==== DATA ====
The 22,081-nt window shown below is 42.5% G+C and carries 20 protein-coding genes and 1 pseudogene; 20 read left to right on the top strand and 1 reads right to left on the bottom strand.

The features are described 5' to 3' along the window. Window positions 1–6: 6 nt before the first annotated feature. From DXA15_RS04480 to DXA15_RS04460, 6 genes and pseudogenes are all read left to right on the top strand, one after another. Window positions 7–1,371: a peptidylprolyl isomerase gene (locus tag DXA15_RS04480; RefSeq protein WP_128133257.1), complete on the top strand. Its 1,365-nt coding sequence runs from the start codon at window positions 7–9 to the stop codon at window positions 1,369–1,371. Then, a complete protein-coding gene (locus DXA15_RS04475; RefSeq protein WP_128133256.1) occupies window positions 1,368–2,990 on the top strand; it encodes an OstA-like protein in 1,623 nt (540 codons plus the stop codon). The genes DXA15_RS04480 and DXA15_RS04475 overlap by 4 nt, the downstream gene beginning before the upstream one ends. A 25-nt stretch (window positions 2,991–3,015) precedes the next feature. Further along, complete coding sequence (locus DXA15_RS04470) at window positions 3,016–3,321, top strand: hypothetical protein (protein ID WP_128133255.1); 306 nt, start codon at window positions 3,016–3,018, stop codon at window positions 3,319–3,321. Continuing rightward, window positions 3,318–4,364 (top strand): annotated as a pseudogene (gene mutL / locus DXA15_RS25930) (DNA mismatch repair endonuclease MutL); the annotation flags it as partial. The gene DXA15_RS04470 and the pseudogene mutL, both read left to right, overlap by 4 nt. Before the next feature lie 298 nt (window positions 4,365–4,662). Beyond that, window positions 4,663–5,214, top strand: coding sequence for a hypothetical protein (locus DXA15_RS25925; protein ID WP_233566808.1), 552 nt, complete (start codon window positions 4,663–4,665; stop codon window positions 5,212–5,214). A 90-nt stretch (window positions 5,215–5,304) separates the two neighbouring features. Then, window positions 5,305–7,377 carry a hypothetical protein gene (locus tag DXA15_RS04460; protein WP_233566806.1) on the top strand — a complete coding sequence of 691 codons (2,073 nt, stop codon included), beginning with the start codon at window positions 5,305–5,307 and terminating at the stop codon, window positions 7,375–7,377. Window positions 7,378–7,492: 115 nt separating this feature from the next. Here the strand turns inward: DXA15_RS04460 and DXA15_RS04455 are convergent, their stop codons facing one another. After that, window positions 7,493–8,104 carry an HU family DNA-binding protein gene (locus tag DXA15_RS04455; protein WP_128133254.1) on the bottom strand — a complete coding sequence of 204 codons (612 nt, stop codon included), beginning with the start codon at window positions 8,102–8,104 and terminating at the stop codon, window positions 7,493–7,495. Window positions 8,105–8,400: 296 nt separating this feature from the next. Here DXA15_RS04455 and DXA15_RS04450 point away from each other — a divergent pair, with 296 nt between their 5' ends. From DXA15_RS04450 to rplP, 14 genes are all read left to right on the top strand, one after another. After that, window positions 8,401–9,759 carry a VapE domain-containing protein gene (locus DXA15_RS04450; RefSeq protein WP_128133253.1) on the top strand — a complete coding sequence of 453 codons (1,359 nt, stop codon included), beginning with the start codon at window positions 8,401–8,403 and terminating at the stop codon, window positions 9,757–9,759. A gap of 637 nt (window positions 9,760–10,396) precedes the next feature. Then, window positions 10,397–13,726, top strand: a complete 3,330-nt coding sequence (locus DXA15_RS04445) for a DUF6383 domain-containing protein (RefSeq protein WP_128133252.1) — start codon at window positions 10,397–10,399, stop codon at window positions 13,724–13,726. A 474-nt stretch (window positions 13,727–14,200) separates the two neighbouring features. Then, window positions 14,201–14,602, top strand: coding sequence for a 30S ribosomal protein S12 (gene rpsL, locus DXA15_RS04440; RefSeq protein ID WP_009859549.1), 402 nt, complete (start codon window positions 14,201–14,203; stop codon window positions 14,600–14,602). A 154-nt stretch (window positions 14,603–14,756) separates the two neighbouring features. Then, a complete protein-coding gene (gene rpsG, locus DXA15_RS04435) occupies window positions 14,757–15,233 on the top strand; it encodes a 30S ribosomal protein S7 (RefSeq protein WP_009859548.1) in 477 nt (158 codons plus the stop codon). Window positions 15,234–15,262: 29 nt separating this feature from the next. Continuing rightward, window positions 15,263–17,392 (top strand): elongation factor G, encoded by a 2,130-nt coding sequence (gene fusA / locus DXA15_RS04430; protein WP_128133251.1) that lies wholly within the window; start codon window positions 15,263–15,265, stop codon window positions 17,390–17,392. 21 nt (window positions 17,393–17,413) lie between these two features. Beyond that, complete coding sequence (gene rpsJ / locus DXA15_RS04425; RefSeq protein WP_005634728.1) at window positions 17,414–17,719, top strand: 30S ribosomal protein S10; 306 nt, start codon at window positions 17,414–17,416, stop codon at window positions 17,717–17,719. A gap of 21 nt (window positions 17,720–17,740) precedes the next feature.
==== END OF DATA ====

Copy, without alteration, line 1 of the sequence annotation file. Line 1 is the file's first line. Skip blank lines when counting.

The 22,081-nt window shown below is 42.5% G+C and carries 20 protein-coding genes and 1 pseudogene; 20 read left to right on the top strand and 1 reads right to left on the bottom strand.